Does Quantum Computing Live up to the Hype?
By Patrick Glauner  |  Nov 08, 2021
Does Quantum Computing Live up to the Hype?
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Quantum computing is a rapidly-emerging technology that harnesses the laws of quantum mechanics to solve problems far too complex for classical computers. It is predicted to become even faster and work out even more sophisticated scientific equations in future. Prof. Dr Patrick Glauner acknowledges the promise in quantum computing but believes far too many obstacles still remain to overcome before it takes the place of conventional computers.

DEGGENDORF, GERMANY - In recent years, many have heard of quantum computing (QC) and some of its hyped capabilities such as ‘super-fast computers.’ Most, however, do not understand how this technology works and what challenges are involved when implementing large-scale quantum computers. This article will explore some of the core concepts of QC and its potentials and discuss why they will probably remain in niche applications in the foreseeable future.

QC’s Promise

Traditional computers are made of bits, whose states are either 0 or 1. A bit is a switch turned on or off, or whether electricity travels through a circuit or not. This resembles an understanding of our environment and classical physics. In quantum theory, however, a tiny particle, such a photon or electron, can be in multiple locations at the same time. This concept is called ‘superposition’ and confuses most people at first sight. The idea of QC is to take advantage of quantum physics for a new computational paradigm. Quantum computers are made of quantum bits, or qubits in short, that can be in states 0 and 1 in parallel thanks to superposition. By combining multiple qubits, a quantum computer can then be in a superposition of a large number of states. QC thus has the potential to solve certain computational optimization problems substantially faster because of the resulting quantum parallelism.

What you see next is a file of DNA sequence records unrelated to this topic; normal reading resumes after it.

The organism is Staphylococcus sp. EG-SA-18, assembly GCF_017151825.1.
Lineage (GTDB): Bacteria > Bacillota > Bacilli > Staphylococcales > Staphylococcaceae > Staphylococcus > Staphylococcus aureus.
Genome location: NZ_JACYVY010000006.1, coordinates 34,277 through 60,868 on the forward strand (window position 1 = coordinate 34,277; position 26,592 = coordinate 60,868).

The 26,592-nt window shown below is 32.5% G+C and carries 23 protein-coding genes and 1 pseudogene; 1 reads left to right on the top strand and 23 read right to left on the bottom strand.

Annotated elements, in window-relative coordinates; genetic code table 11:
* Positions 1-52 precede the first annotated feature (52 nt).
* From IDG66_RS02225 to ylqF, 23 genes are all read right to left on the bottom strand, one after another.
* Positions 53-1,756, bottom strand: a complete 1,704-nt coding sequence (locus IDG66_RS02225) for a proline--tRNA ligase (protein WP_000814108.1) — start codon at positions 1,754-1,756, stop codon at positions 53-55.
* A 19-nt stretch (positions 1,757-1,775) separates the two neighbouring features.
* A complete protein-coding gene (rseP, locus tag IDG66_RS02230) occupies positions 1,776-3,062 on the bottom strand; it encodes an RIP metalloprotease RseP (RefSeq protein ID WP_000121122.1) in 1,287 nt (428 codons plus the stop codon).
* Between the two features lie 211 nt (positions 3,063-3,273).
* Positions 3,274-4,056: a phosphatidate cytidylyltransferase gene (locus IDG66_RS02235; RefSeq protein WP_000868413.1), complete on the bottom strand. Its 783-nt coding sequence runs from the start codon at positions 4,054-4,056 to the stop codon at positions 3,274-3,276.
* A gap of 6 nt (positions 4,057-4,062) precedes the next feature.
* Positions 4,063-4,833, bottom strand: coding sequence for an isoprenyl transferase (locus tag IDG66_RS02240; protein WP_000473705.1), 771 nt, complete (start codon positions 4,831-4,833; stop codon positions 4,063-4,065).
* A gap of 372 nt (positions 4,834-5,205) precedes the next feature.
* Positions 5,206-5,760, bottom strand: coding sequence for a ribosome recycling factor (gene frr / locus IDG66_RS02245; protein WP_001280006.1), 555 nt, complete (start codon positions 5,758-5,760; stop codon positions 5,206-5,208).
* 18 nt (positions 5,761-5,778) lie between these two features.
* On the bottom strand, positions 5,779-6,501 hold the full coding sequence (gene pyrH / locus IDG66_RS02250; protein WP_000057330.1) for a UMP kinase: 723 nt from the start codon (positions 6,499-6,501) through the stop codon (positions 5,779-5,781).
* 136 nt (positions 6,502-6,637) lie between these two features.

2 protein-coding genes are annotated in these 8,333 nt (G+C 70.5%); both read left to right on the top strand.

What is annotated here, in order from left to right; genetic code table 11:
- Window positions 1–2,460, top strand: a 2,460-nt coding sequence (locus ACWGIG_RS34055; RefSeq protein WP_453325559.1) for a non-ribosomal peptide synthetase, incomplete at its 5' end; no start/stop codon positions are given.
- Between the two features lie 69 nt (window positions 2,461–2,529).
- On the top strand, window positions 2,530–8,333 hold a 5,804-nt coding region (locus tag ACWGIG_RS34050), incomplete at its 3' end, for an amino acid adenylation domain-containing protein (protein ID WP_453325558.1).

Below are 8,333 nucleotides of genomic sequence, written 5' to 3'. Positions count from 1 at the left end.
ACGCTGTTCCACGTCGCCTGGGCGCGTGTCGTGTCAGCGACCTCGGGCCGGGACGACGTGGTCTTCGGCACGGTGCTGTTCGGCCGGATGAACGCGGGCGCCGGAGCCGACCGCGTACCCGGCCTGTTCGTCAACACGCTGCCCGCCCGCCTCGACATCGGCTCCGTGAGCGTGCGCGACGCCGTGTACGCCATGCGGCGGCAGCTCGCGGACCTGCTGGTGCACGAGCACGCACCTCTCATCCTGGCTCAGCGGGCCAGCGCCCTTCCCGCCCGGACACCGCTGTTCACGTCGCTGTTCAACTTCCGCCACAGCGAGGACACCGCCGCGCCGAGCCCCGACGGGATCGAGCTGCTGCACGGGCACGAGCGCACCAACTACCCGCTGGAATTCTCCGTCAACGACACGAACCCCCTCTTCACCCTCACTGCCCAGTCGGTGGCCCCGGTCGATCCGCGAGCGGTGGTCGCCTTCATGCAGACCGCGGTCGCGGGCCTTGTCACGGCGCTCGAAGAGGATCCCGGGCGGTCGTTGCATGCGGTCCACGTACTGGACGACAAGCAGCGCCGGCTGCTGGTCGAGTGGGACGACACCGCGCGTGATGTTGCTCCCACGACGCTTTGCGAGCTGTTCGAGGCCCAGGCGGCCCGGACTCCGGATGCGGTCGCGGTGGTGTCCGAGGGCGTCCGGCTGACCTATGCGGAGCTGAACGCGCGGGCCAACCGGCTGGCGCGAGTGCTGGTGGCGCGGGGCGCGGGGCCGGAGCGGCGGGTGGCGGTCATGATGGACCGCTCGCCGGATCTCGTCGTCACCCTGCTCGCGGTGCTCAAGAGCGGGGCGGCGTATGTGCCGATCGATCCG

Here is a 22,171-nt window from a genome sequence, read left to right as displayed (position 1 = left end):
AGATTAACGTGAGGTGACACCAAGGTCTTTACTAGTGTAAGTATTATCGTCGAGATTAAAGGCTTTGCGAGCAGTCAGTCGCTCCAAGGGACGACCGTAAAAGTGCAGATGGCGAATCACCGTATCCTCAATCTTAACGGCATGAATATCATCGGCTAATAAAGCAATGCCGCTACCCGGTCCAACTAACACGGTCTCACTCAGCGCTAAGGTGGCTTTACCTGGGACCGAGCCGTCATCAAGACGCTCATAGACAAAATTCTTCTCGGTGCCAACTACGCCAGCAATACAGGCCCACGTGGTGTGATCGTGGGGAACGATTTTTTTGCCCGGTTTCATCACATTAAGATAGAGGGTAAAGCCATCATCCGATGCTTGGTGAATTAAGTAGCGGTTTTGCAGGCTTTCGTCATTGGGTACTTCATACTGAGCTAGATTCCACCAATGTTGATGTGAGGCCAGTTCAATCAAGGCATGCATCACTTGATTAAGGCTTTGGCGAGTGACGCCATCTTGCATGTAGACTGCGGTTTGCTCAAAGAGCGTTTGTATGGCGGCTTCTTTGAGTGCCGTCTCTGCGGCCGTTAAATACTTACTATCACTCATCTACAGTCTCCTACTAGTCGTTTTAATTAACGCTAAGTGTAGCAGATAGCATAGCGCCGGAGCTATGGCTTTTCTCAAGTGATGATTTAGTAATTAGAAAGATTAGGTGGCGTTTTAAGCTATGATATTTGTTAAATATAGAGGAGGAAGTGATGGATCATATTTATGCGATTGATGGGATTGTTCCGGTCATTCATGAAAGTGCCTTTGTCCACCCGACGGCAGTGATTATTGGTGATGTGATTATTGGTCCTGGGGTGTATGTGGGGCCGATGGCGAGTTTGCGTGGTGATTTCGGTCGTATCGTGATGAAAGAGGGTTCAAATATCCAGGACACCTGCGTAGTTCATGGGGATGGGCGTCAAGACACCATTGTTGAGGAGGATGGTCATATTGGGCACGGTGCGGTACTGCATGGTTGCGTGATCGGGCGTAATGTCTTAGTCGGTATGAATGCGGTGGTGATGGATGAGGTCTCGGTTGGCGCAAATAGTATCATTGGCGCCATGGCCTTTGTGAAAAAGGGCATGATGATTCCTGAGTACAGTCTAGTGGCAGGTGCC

QC Influence in the US and Europe

The theory of QC began in the 1980s but most of today’s theoretical foundations were published in the 1990s. Early quantum computers of the US-based company D-Wave have been available since 2011. D-Wave uses a simplified QC model called ‘quantum annealing.’ While that model has received criticism for being limited, it is the most practical approach that already works today. The first D-Wave quantum computer outside the US was installed in 2019 a

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